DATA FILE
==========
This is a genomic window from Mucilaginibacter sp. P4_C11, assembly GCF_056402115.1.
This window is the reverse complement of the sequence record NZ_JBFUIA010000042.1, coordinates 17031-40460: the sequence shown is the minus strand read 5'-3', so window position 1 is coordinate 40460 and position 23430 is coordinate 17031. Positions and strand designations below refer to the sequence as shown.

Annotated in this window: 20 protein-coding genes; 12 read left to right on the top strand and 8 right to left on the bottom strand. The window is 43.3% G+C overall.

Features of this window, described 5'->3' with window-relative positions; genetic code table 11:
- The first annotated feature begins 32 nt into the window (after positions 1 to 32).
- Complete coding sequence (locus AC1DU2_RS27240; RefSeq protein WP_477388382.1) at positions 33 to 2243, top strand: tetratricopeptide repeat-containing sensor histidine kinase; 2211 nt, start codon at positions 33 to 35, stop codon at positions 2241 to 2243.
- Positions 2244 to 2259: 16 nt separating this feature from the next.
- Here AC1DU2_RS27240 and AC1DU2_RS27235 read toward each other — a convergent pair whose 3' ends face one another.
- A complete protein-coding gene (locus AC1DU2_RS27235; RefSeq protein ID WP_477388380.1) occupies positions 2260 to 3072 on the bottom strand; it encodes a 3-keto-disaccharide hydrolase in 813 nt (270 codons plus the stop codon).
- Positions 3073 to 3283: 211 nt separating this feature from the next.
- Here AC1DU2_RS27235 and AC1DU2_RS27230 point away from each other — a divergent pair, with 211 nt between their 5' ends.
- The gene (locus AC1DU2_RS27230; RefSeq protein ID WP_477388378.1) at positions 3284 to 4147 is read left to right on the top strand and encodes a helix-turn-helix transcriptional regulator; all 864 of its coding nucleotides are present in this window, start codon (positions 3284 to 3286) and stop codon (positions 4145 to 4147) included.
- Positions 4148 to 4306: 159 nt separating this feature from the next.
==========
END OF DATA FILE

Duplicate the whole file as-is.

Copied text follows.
This is a genomic window from Mucilaginibacter sp. P4_C11, assembly GCF_056402115.1.
This window is the reverse complement of the sequence record NZ_JBFUIA010000042.1, coordinates 17031-40460: the sequence shown is the minus strand read 5'-3', so window position 1 is coordinate 40460 and position 23430 is coordinate 17031. Positions and strand designations below refer to the sequence as shown.

Annotated in this window: 20 protein-coding genes; 12 read left to right on the top strand and 8 right to left on the bottom strand. The window is 43.3% G+C overall.

Features of this window, described 5'->3' with window-relative positions; genetic code table 11:
- The first annotated feature begins 32 nt into the window (after positions 1 to 32).
- Complete coding sequence (locus AC1DU2_RS27240; RefSeq protein WP_477388382.1) at positions 33 to 2243, top strand: tetratricopeptide repeat-containing sensor histidine kinase; 2211 nt, start codon at positions 33 to 35, stop codon at positions 2241 to 2243.
- Positions 2244 to 2259: 16 nt separating this feature from the next.
- Here AC1DU2_RS27240 and AC1DU2_RS27235 read toward each other — a convergent pair whose 3' ends face one another.
- A complete protein-coding gene (locus AC1DU2_RS27235; RefSeq protein ID WP_477388380.1) occupies positions 2260 to 3072 on the bottom strand; it encodes a 3-keto-disaccharide hydrolase in 813 nt (270 codons plus the stop codon).
- Positions 3073 to 3283: 211 nt separating this feature from the next.
- Here AC1DU2_RS27235 and AC1DU2_RS27230 point away from each other — a divergent pair, with 211 nt between their 5' ends.
- The gene (locus AC1DU2_RS27230; RefSeq protein ID WP_477388378.1) at positions 3284 to 4147 is read left to right on the top strand and encodes a helix-turn-helix transcriptional regulator; all 864 of its coding nucleotides are present in this window, start codon (positions 3284 to 3286) and stop codon (positions 4145 to 4147) included.
- Positions 4148 to 4306: 159 nt separating this feature from the next.